The Beloved French Pastry You (Yes, You!) Can Make at Home With One Ingredient from the Freezer Aisle

French bakery case

Palmiers, the classic, bow-shaped French cookies, are one the most beloved pastries throughout France (and many other parts of the world). The crispy, buttery cookies are as ubiquitous to the French as chocolate chip cookies are to Americans.

The elegant rolled cookies are fun to buy at a bakery, but they're also very fun—and extremely easy—to make at home. And a recent video on The New York Times Cooking's Instagram page reminded us of this fact. In the video, chef and recipe developer Ham El-Waylly walked us through the recipe, if you could even call it that.

Ham, who was wrapped in a blanket at the start of the video, assures viewers that this is the laziest homemade dessert, and we're pretty sure he's right. All you need is a box of store-bought puff pastry dough, sugar and melted butter.

Palmiers require laminated dough, and if you’ve ever faced the race against time and temperature involved in making laminated dough, you’ll know exactly why many people welcome the opportunity not to make it from scratch. With Ham’s store-bought puff pastry hack, you can make Paris cafe-worthy pastries with minimal effort.

Related: Wait, What's The Difference Between Phyllo Dough and Puff Pastry?

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What Ingredients Do I Need For Palmiers?

To replicate the classic cookies, all you need is store-bought puff pastry, melted butter and sugar. In the video, Ham encourages cooks to seek out all-butter puff pastry. Pepperidge Farm’s frozen puff pastry dough is widely available, but it doesn't contain any butter, which means your palmiers will be much less flavorful. All-butter puff pastry (often the Dufour brand) is becoming more and more available in grocery stores across the country, so definitely look for it when you're shopping.

Related: What the Costco Bakery Section Looks Like in France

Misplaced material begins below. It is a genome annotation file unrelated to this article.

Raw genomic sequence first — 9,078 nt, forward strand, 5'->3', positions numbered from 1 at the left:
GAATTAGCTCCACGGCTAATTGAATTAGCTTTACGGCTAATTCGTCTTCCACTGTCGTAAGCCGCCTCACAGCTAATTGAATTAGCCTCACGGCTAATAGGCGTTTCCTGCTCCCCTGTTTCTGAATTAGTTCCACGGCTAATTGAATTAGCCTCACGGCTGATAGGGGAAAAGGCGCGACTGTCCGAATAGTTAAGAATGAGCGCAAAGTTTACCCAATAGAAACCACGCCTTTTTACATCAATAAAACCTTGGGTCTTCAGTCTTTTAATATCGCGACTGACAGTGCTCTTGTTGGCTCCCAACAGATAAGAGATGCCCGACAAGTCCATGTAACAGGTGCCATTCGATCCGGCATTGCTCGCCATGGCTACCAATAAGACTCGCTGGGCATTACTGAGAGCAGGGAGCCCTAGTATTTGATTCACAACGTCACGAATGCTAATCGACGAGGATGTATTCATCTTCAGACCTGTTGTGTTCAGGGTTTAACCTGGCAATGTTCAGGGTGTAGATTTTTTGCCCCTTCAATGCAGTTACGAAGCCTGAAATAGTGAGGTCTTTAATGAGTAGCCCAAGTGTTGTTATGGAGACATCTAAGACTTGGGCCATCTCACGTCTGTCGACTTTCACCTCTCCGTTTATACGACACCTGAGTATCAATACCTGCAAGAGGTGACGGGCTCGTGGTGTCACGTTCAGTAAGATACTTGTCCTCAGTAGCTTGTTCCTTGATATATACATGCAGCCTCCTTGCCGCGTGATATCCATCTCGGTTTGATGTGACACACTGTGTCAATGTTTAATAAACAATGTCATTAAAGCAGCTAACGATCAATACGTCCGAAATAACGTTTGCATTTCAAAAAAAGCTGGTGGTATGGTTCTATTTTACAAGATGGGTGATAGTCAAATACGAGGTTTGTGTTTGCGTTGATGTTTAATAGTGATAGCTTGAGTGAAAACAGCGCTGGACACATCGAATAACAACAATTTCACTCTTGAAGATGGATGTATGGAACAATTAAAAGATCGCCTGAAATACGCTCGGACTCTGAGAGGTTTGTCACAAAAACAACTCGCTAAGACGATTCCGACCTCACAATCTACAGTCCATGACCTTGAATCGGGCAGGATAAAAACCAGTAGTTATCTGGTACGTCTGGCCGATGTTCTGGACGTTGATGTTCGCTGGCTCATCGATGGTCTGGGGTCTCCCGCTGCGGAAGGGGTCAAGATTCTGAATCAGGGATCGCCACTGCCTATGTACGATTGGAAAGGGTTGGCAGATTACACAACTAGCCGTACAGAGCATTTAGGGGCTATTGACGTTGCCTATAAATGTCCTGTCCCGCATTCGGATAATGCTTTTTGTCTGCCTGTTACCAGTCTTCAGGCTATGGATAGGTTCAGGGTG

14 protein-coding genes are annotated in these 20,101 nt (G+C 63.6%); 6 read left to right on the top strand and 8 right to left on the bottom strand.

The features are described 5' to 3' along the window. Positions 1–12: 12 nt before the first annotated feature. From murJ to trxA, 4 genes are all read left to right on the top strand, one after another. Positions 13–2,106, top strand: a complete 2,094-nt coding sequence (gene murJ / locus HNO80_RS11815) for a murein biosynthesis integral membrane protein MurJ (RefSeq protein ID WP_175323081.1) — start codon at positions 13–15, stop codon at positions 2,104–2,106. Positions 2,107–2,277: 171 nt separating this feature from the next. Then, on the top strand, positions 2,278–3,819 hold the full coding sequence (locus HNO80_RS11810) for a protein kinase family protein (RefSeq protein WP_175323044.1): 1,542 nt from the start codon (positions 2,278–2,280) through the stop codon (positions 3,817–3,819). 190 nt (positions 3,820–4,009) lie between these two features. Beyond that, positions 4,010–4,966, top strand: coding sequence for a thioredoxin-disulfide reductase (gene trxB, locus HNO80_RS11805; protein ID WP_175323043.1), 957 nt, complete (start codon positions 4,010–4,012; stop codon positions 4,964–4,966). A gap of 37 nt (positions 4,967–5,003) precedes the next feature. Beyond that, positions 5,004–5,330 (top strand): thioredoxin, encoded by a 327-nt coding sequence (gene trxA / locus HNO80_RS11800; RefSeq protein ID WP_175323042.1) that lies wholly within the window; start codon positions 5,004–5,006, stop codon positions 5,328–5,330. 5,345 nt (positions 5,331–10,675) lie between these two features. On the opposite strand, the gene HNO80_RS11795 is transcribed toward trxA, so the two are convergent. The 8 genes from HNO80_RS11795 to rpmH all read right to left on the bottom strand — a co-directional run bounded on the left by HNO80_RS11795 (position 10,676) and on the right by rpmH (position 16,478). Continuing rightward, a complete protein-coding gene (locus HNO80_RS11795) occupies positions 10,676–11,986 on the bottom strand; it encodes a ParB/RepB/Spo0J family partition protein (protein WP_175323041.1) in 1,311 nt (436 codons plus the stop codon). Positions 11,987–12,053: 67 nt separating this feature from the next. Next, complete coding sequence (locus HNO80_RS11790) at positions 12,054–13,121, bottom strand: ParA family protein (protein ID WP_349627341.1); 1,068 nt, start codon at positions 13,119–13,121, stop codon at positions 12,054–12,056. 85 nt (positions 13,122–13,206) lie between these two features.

How To Make Palmiers at Home

Ham wasn’t lying when he said that these are the easiest palmiers ever. You’ll start by rolling out the store-bought dough, brushing it with melted butter and then generously sprinkling with sugar. Next, you roll the long sides of the dough toward the center, meeting in the middle. Chill the dough for at least 20 minutes to help the cookies hold their shape and make the dough easier to cut into clean, even slices.

Slice the chilled dough and arrange the cookies on a baking sheet lined with parchment paper. Brush thecookies with a little more melted butter and sprinkle more sugar on top. This final sprinkling of sugar will get browned and caramelized in the oven, which helps give the cookie its signature shiny, golden look and its satisfying snap. Pop the cookies into a 450° oven, and bake for 12 to 15 minutes, rotating the baking sheets halfway through to help them bake evenly.

In Ham’s video, he makes two versions of palmiers. One is the classic version described here, and the second uses turbinado sugar in place of granulated sugar with a little bit of flaky, Maldon salt sprinkled on as well. The sugar is definitely the classic version, but feel free to make this recipe your own. You can add a little spice to the sugar (cinnamon, cardamom or ginger would be great), spread some jam inside the pastries or go in a savory direction with pesto, tapenade or grated Parmesan cheese.

Also keep in mind that you can adjust the shape a bit. If you push the coiled tops up a bit and pinch the bottom you'll end up with heart-shaped palmiers that make a great Valentine's Day treat.

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